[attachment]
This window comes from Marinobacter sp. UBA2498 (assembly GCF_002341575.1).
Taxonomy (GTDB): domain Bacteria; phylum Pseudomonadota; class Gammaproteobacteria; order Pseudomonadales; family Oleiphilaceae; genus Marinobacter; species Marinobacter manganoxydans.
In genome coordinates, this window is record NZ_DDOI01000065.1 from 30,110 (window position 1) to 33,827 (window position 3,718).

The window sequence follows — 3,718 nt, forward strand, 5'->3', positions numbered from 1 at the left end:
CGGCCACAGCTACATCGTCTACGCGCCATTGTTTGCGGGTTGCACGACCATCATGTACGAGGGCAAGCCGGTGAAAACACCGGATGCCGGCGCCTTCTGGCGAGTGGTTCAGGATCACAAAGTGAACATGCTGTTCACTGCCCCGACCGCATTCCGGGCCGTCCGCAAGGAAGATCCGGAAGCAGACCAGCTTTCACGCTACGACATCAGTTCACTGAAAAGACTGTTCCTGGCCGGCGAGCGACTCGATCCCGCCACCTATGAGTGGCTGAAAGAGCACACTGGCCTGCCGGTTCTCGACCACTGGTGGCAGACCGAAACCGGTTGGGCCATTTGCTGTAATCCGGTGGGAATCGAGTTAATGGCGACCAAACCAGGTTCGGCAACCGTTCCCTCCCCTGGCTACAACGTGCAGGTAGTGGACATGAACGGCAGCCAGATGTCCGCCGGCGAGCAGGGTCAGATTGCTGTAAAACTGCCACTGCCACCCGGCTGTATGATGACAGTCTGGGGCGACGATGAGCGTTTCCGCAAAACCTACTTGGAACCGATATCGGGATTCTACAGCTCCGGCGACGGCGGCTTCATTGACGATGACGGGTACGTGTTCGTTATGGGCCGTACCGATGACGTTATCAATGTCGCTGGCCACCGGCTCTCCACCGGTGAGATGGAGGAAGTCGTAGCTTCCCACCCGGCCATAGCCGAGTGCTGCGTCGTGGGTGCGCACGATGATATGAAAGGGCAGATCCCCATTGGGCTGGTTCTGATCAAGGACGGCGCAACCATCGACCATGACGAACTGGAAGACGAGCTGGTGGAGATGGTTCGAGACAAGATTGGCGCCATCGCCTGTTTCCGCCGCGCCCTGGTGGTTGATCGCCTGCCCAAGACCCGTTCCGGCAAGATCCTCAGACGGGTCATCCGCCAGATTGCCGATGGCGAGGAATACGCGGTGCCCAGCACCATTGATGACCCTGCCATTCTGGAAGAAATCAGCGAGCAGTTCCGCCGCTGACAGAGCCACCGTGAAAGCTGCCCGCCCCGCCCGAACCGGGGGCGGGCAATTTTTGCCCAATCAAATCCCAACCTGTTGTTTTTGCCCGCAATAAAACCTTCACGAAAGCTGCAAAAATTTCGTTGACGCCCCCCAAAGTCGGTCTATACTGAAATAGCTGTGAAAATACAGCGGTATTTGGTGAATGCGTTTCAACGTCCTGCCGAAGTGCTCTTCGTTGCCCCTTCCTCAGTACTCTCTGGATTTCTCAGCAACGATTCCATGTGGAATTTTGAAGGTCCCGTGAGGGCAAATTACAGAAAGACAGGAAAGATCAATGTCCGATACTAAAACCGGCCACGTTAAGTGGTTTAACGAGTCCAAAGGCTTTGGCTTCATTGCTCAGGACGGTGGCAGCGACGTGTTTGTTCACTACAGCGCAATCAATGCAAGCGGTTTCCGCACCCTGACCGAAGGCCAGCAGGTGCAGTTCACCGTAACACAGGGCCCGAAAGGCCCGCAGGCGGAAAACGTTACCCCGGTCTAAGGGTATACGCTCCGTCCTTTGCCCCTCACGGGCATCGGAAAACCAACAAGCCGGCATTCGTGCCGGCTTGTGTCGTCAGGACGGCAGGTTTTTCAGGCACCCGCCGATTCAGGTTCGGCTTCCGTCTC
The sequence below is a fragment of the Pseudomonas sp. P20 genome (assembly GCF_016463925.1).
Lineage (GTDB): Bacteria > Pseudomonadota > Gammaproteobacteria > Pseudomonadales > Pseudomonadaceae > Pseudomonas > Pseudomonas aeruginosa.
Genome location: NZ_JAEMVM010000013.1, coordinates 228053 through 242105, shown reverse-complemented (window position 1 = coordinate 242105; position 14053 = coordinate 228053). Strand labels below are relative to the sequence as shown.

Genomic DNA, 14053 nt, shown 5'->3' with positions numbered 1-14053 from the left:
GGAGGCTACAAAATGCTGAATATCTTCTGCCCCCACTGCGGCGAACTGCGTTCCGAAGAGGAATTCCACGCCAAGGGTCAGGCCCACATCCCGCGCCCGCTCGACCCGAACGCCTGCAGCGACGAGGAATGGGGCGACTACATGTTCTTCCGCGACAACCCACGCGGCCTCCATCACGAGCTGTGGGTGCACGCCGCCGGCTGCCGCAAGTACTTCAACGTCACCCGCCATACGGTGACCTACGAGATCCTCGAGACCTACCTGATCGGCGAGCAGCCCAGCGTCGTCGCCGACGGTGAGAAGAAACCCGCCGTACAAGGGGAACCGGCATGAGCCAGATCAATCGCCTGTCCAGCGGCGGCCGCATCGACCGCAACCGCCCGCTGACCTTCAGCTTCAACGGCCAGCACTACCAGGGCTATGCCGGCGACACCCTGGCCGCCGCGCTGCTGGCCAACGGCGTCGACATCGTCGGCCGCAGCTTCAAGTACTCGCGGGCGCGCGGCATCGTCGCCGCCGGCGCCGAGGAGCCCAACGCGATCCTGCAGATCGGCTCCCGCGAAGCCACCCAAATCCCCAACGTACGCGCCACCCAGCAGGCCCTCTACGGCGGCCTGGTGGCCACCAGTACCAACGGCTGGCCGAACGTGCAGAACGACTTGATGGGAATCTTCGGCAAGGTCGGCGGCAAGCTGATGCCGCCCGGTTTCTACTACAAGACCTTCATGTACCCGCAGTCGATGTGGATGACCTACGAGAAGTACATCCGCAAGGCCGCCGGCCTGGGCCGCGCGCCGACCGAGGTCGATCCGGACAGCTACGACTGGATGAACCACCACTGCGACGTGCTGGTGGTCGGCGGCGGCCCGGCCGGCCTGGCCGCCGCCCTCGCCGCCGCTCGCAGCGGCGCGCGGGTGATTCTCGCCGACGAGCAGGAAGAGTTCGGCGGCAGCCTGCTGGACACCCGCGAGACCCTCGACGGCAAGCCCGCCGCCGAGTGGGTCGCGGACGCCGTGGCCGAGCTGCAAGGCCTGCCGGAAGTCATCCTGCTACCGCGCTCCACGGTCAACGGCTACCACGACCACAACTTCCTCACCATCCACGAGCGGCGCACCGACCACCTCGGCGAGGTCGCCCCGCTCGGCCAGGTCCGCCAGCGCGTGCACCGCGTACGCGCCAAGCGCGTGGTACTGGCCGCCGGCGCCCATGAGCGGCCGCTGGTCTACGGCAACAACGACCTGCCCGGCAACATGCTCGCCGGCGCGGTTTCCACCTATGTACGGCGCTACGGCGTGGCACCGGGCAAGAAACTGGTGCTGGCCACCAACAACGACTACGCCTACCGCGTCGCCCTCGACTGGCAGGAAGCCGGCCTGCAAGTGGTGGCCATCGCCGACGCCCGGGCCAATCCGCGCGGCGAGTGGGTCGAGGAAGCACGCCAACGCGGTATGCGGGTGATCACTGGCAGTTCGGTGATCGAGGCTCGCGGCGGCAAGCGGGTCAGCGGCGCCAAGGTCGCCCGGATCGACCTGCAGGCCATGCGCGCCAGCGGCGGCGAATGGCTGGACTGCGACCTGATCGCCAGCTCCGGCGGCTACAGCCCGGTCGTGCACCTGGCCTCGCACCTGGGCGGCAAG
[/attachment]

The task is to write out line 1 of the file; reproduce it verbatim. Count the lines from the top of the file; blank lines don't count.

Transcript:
This window comes from Marinobacter sp. UBA2498 (assembly GCF_002341575.1).